- They can arrive in the afternoon, pick up handcarts and trek to the campground, Trek the next day and then go home. Or camp that night and go home the next day all at Martin’s Cove.
- Some groups come into Sixth Crossing, an hour away, and do camping and trekking there and then come over to Martin’s Cove for a day of trekking and go back and camp at Sixth Crossing.
- The groups can also add on going over to Rock Creek Hollow and camping and spending a day there too. Rock Creek Hollow is where the pioneers came into and camped after climbing Rocky Ridge.
I know it is a little confusing but I wanted to lay a foundation for how the treks work since there will be a time when Elder Sigmon and I will be over at Rock Creek Hollow for a week being Campground Hosts there and tending to those duties needed out there. We will be there the end of July and first of August. While we are there we will have in one group 800. That is going to be a lot of handcarts to get washed and returned. There will be another couple with us from Sixth Crossing. I’ll explain more when we have experienced it and done it. Rock Creek Hollow is 2 hours away by car but not by trekking.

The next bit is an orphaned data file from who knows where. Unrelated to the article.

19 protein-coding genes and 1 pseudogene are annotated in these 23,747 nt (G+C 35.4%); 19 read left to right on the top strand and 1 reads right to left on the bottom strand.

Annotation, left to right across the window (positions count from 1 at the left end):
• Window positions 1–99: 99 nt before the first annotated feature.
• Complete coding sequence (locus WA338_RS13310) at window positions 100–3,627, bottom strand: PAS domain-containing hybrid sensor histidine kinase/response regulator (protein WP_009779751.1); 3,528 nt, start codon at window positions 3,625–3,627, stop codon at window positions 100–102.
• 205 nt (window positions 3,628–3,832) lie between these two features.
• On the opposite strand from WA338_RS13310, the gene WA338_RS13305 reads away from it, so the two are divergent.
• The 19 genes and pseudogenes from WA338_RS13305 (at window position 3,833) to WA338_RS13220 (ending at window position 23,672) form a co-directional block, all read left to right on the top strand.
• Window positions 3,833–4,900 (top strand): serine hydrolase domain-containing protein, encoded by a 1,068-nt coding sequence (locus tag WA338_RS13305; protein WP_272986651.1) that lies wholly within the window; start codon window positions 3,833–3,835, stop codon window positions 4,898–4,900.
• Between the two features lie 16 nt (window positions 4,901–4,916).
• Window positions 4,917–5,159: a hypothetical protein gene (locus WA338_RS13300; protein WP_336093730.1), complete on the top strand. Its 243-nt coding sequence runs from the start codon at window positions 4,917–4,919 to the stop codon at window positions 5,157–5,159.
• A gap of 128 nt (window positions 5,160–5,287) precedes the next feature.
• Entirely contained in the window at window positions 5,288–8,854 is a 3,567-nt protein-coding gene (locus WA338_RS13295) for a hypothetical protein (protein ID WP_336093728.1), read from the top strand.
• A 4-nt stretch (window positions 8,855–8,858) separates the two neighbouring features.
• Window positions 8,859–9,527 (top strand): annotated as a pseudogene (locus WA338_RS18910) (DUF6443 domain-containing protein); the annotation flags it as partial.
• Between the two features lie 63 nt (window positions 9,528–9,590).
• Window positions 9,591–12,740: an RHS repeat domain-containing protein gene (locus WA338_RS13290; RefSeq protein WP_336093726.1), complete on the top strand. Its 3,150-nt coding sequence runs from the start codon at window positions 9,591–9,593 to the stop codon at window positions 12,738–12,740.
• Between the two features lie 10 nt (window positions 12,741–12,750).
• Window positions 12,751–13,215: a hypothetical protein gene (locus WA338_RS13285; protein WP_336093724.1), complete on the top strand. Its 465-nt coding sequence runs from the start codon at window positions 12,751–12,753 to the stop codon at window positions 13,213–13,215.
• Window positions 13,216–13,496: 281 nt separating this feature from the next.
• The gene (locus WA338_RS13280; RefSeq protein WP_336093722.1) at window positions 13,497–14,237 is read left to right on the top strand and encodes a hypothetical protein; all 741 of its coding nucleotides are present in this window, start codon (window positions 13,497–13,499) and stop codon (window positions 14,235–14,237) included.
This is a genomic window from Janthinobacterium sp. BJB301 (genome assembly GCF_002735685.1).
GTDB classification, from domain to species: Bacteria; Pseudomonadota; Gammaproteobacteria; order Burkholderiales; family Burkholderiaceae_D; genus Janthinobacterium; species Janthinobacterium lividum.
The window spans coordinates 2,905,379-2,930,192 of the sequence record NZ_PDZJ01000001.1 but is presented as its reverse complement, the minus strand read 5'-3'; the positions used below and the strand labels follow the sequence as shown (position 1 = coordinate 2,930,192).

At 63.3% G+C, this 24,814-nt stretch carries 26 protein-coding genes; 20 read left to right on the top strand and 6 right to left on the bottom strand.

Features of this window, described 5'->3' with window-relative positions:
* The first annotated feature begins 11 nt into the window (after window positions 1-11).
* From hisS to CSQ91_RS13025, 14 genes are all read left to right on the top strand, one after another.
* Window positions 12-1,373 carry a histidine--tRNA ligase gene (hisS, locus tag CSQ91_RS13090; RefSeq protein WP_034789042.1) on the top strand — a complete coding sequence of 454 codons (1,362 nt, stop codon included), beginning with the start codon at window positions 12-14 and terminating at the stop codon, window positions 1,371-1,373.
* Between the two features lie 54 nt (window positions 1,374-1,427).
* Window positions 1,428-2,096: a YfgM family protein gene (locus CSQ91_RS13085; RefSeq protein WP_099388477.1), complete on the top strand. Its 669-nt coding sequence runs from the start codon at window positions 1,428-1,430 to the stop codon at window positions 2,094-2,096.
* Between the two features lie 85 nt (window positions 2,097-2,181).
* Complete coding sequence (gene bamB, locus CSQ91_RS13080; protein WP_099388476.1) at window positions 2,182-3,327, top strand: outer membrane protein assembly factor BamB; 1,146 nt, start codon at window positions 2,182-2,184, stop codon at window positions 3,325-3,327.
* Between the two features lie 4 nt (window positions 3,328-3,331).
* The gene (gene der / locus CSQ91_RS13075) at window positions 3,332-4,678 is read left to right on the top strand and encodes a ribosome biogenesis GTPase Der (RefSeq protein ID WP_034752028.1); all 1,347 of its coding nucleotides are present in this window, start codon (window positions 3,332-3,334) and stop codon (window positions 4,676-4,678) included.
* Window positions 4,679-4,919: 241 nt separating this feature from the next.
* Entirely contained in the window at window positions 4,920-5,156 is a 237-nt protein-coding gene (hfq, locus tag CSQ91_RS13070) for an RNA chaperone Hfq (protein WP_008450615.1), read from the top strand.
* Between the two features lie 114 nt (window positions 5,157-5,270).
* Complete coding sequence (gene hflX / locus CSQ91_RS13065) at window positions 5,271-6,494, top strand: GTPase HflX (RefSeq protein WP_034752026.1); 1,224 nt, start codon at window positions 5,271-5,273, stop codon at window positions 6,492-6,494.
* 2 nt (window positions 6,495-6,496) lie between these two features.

Sister Harris and I were asked to do the pie story for a group as they trekked out to their campground after picking up their handcarts. The next day they will go out for their trek. I had heard that it can be an interesting experience. We are acting out the Louisa Mellor story where her mother is so tired, hungry and weak. She had lost twins before boarding the ship to come to America and left her father behind which took a toll on her emotionally too. She had hit a point she just couldn’t go on any more and kissed her children and her husband to send them on their way and wanted to be left on the side of the trail to just give up. Louisa stayed with her and encouraged her to continue. Her husband promised to get the other children settled into camp and then come back for her. After everyone had moved on Mary Ann, the mother, sat on a rock and wept and told Louisa to go on and leave her, saying she was tired, hungry and didn’t think she could go on. Louisa didn’t know what to do and so she went off a little ways and knelt in prayer asking the Lord that he would protect them from the wolves and help them reach camp. Louisa wrote: